The first stop for this information is typically the General Plan and, in particular, the Housing Element and its magic-formula RHNA, or Regional Housing Needs Allocation. Our recent work in South Kern led us to these resources in Kern County, as well as to the recently-completed San Joaquin Valley Blueprint, an ambitious vision for the future of all eight Valley counties and how it should grow and change.
As part of the Blueprint project, the Concord Group prepared a Market Demand Analysis for Higher Density Housing that enumerates housing needs in the Valley through 2050. This valuable study provides a lot of data that builds a viable case for the role Missing Middle housing types might play in the Valley, particularly in small towns.
The report reminds us that, despite the recent economic downturn, the Valley as a whole is anticipated for steady and continued growth, with nearly 2.9 million new residents—695,000 new households—expected by 2050. Remarkably, these new residents will trend away from both ownership (increasing percentage of renter households) and single-family detached housing types (increasing percentage of multifamily housing types) as the demographics of the Valley evolve in the next 40 years. Over two thirds of anticipated new households are predicted to be “nontraditional” (such as “empty nester” homes without children, single-person households, and non-family households) and conducive to new types of multifamily housing.
Perhaps most compelling is that while the study acknowledges that a good portion of this housing will trend toward large metro areas, such as Fresno and Bakersfield, which traditionally have provided environments supportive of multifamily housing, small towns, and cities smaller than 50,000 inhabitants—where the vast majority of the Valley’s 3.9 million residents live today—will see steady and continued demand to accommodate new residents at increased densities. In the short term this growth will be fueled by pent-up demand that has resulted from a chronic shortage of multifamily housing. As the report indicates, while actual demand for single-family detached housing typically ranges around 57% in Valley communities, historically the market has, on average, supplied upwards of 90% of housing in this format. With the housing downtown taken into account, some Valley communities now have eight to 10 years of vacant single-family housing supply available to absorb.
A closer look at Kern County helps to shed some additional light on this topic. The report estimates that approximately 140,000 new households will need to be accommodated in Kern by 2050, and that of these households, approximately 39%, or 54,000, can be accommodated in new multifamily housing. While about 24,000 of these units will be expected to locate within metro Bakersfield, the remaining 30,000 can be expected to locate in and around Kern’s small towns and unincorporated communities, in places like Delano, Taft, Lamont, and Arvin. These are huge numbers! That translates to 750 units a year that could make a very positive difference in these places, particularly if they can occur as infill and be designed as integral components of walkable neighborhoods.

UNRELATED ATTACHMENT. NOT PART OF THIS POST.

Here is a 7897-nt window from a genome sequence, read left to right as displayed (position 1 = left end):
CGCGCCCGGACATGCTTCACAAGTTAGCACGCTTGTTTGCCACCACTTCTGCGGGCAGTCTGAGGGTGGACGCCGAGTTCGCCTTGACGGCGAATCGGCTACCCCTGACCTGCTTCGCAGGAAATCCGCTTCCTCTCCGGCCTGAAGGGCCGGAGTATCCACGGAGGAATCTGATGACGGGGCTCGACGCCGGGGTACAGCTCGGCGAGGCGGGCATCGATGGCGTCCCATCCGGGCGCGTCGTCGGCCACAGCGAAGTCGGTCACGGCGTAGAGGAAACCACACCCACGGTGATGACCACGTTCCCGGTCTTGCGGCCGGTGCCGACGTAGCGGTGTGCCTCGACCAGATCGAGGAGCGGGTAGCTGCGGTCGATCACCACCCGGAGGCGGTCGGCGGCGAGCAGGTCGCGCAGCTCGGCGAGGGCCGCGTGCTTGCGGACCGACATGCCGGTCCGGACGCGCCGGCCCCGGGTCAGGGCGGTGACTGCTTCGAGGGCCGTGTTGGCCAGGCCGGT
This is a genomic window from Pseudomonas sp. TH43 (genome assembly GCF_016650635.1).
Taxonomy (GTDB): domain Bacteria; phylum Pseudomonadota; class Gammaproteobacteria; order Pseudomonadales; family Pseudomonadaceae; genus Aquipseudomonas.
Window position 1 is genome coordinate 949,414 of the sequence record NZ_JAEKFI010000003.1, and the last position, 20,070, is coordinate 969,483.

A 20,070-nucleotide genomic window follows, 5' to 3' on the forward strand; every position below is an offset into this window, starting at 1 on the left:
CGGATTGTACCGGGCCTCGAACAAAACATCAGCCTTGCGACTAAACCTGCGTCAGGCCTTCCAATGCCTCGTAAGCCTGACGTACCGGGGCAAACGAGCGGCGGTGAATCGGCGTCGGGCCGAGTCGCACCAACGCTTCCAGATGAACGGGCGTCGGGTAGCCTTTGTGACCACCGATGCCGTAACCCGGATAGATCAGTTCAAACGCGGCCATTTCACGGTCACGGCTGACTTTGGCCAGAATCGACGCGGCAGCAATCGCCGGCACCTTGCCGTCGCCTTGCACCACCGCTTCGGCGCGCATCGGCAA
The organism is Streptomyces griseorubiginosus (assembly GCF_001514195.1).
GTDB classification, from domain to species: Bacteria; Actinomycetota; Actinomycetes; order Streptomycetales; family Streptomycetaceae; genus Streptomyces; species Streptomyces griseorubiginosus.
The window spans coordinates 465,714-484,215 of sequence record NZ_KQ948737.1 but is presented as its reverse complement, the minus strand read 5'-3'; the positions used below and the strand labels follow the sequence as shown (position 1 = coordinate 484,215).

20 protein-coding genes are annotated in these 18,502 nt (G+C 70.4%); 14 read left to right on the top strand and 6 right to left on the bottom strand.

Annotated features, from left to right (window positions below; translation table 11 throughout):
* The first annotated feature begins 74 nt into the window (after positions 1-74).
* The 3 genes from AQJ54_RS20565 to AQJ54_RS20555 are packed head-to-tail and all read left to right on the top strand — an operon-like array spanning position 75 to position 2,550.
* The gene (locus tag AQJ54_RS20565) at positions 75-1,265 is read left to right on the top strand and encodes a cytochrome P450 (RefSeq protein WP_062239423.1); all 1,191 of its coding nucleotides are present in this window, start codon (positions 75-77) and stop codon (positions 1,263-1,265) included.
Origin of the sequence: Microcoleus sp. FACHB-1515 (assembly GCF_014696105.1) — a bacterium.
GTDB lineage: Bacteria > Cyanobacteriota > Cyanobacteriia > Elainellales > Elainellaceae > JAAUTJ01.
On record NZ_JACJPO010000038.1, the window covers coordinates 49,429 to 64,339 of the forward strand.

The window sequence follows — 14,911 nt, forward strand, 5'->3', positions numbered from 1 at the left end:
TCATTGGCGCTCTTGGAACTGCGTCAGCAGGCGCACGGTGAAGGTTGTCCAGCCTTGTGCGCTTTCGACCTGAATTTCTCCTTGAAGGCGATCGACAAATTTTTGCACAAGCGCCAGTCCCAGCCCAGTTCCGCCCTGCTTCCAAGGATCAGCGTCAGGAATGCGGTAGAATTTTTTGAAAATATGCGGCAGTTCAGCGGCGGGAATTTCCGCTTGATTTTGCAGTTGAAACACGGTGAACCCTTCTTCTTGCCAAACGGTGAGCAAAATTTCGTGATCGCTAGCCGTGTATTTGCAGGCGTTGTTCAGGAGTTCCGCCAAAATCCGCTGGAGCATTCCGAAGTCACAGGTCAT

The study cites that “heavily amenitized infill locations” provide optimal market conditions for this housing, particularly if it is to remain competitive with surplus single-family housing stock. With increased affordability, small-town character, inherent walkability, and close proximity to open space, infill sites in small communities can meet this need. Many communities are naturally compact, comprised of one or more walkable neighborhoods, and with local downtown businesses and services in close proximity. Multiple vacant and underdeveloped infill sites are typical, providing a real opportunity to leverage this multifamily housing demand to bolster local Main Streets, capitalize on existing infrastructure, and maintain competitiveness with larger cities in the region.
The study uses terms like “townhouses” and “condos/rental flats” when talking about multifamily housing but a little more perspective can be useful when thinking about the context for many of these future housing units. What do we really mean by increased density? While it’s safe to say that in the long term larger cities like Bakersfield will be able to support high-density mixed-use, particularly in central locations and transit-oriented neighborhoods, we may not see these kinds of densities in Delano or Lamont in our lifetimes, and it would be hard to argue that they would be appropriate. On the other hand, Missing Middle housing types such as bungalow courts, townhouses, and duplexes are much more compatible with modestly-scaled small towns and rural communities, and can deliver medium densities of 12 to 36 dwelling units per acre without costly investments in structured parking or complex construction techniques.
Cities and counties can respond by prioritizing infill housing development, especially on vacant and underutilized land on and around community Main Streets and in other core locations that have concentrations of amenities in close proximity. They can also prioritize pedestrian infrastructure in these locations, ensuring that neighborhood sidewalks, crosswalks, lighting, and civic spaces all contribute to the value of individual infill parcels and their surrounding neighborhoods. And Form-Based Codes can help to incentivize Missing Middle housing types, providing appropriate templates for potential developers and reducing parking requirements.
The Blueprint suggests that there is a great opportunity for small towns and rural communities in the valley to capture their share of Missing Middle housing. We’ll be talking a little more about this issue at next week’s national APA conference in Chicago. Is your community ready?